This leisurely vibe has led to members forming long-standing friendships with both members and staff as they chat over a cup of coffee, lounge by the pool or take an indoor cycling class.
“I would say we’re not just a fitness club,” added Harris. “The members want to be with people like themselves who are successful in business, who they can network with. You can ride a bike next to the CEO of a Fortune 500 company in a comfortable, relaxed environment and strike up a conversation. You can’t do that anywhere else. A lot of members tell us their membership pays for itself because of the relationships they’ve built here.”
Ultimately, these relationships provide The Houstonian Club with its true value — a value that has continued to grow over time.
“When we opened the club the initiation fee was $3,750,” said Harris. “Today that membership is $29,500 and has only increased over the years.”
Another factor contributing to The Houstonian’s staying power is its affinity for continuous improvement. According to Colleen Kennedy, the club sales director, the company’s owner is committed to enhancing the campus year after year through capital upgrades and the implementation of new ideas.
“The owner encourages us to travel to see other places and bring back the best of the best,” said Kennedy. “The property always feels fresh, and our ideas are consistently heard and implemented. That embracing of continuous improvement is pretty special, and part of the reason why staff stay for so long.”
A great example is The Houstonian’s pending $60 million renovation — $18 million of which will be dedicated to The Houstonian Club specifically.
The three-phase project will kick-off in January 2020 and result in complete renovations of the hotel, club and spa. In addition, a new indoor and outdoor full-service restaurant will be added to the property, among other capital improvements.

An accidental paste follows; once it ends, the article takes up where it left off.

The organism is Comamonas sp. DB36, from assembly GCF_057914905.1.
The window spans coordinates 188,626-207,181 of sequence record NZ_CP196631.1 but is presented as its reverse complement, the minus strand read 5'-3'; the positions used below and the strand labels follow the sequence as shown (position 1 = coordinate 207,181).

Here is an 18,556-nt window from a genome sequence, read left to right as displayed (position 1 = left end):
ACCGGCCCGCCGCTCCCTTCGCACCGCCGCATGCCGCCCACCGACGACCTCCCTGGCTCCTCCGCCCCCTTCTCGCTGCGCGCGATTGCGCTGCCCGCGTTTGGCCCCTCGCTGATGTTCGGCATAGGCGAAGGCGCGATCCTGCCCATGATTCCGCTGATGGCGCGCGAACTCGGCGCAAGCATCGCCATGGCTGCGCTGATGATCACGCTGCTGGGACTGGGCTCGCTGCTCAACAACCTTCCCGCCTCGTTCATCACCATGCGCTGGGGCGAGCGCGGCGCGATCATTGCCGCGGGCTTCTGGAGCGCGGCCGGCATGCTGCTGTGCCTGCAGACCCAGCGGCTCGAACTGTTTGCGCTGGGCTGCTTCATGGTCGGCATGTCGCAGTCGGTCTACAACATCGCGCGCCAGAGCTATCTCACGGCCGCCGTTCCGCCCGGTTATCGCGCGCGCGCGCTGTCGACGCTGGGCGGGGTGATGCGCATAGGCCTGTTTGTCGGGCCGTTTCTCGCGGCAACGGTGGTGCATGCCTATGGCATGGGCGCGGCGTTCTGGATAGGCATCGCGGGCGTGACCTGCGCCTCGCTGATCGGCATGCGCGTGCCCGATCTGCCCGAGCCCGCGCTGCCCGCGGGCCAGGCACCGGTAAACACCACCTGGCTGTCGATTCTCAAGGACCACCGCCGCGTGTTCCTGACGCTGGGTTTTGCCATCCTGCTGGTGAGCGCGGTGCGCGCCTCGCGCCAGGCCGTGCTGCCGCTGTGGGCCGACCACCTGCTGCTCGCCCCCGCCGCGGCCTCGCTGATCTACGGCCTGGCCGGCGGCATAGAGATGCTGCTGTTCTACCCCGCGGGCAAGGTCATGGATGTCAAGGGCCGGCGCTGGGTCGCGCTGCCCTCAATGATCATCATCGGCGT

According to Bettis, the project will further enhance The Houstonian Club’s ability to forge relationships among members, by creating a more open environment and spaces for socializing.
“We were lacking in spaces for people to socialize and gather,” explained Bettis. “It will be wonderful to reward members with spectacular places for them to just be together.”
Regardless of the scope, any successful renovation or implementation of change requires a clear vision from leadership. The Houstonian Club is no different.
According to Kennedy, as general manager, Harris serves as a guiding light for The Houstonian Club, both in setting the example and garnering support from staff to implement changes that will benefit the organization as a whole.
“She’s very visionary,” said Kennedy. “She’s thinking two steps ahead all the time.”
As an example, Kennedy shared that recently, Harris made the decision to no longer offer bottled water on The Houstonian Club’s campus in an effort to be more sustainable. At the time, the organization had been offering around 4,800 bottles of water per month.
“We had bottled water for years, and we knew we were going to get hit pretty hard from the membership — but Cher felt very strongly it was the right move to make,” explained Kennedy. “She educated all of us about the why behind the change, gave us talking points to use in discussions with members, and ensured we were committed to knocking it out and getting it done. She’s not afraid to tackle those challenges. She’s our fearless leader.”
Harris views this win as a team effort, stating that implementing change wouldn’t be possible without the support of leaders like Kennedy and Bettis.
“It helps to have leaders with me when I make those tough decisions,” said Harris. “It is all about teamwork.”
Ultimately, this foundation in teamwork will be vital as The Houstonian celebrates its 40th anniversary in January 2020, and kick-offs a renovation that will carry the brand into the future.
“From the vision of our founders to the vision of our current ownership, The Houstonian is really a business that has continued to thrive and be successful,” said Harris. “The best is yet to come.”